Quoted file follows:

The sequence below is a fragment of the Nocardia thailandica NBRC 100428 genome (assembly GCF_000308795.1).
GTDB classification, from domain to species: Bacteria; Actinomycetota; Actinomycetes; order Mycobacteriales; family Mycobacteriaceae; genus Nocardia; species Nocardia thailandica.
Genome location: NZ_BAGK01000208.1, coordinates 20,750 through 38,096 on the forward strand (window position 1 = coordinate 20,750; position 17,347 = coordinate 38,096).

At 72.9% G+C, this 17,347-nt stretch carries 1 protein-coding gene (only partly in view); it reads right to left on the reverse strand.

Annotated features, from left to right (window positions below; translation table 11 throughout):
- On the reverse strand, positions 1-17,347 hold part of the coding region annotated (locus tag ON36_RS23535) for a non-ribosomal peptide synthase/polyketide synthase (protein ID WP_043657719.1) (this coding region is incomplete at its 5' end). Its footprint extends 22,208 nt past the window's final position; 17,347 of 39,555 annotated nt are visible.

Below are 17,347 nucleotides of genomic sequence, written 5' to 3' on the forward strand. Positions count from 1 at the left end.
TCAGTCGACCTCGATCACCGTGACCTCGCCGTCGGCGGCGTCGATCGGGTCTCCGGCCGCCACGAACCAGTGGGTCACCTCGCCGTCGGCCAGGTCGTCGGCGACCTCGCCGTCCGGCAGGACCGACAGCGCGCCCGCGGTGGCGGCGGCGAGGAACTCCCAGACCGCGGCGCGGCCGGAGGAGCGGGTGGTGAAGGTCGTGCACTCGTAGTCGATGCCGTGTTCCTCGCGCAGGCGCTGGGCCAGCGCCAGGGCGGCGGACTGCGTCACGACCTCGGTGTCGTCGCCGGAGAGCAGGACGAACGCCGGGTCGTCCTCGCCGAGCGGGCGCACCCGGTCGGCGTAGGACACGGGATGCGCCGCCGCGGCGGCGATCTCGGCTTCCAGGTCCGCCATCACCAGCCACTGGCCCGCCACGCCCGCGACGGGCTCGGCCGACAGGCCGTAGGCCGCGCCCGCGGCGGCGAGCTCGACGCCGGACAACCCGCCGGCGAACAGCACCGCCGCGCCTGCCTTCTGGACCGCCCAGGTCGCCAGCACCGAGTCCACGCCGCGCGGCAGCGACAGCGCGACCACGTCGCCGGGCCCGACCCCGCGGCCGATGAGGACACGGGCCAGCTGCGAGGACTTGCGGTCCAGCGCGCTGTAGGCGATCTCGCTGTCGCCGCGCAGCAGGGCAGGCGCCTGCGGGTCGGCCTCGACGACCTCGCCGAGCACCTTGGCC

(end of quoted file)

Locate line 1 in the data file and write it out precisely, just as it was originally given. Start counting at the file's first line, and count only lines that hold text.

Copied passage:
The sequence below is a fragment of the Nocardia thailandica NBRC 100428 genome (assembly GCF_000308795.1).